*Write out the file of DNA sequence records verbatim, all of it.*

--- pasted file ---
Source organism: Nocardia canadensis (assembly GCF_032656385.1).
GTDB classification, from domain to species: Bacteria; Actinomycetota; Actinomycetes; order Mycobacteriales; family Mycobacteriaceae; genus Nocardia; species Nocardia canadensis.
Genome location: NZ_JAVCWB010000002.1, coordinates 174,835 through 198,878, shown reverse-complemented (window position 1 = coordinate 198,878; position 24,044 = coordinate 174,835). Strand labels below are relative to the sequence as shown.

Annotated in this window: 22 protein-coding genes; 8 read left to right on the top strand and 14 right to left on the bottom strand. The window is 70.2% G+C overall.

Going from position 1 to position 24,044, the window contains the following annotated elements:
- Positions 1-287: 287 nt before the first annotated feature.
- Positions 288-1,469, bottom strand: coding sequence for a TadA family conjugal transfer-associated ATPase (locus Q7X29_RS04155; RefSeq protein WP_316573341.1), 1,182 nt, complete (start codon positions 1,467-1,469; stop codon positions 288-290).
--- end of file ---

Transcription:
Source organism: Nocardia canadensis (assembly GCF_032656385.1).
GTDB classification, from domain to species: Bacteria; Actinomycetota; Actinomycetes; order Mycobacteriales; family Mycobacteriaceae; genus Nocardia; species Nocardia canadensis.
Genome location: NZ_JAVCWB010000002.1, coordinates 174,835 through 198,878, shown reverse-complemented (window position 1 = coordinate 198,878; position 24,044 = coordinate 174,835). Strand labels below are relative to the sequence as shown.

Annotated in this window: 22 protein-coding genes; 8 read left to right on the top strand and 14 right to left on the bottom strand. The window is 70.2% G+C overall.

Going from position 1 to position 24,044, the window contains the following annotated elements:
- Positions 1-287: 287 nt before the first annotated feature.
- Positions 288-1,469, bottom strand: coding sequence for a TadA family conjugal transfer-associated ATPase (locus Q7X29_RS04155; RefSeq protein WP_316573341.1), 1,182 nt, complete (start codon positions 1,467-1,469; stop codon positions 288-290).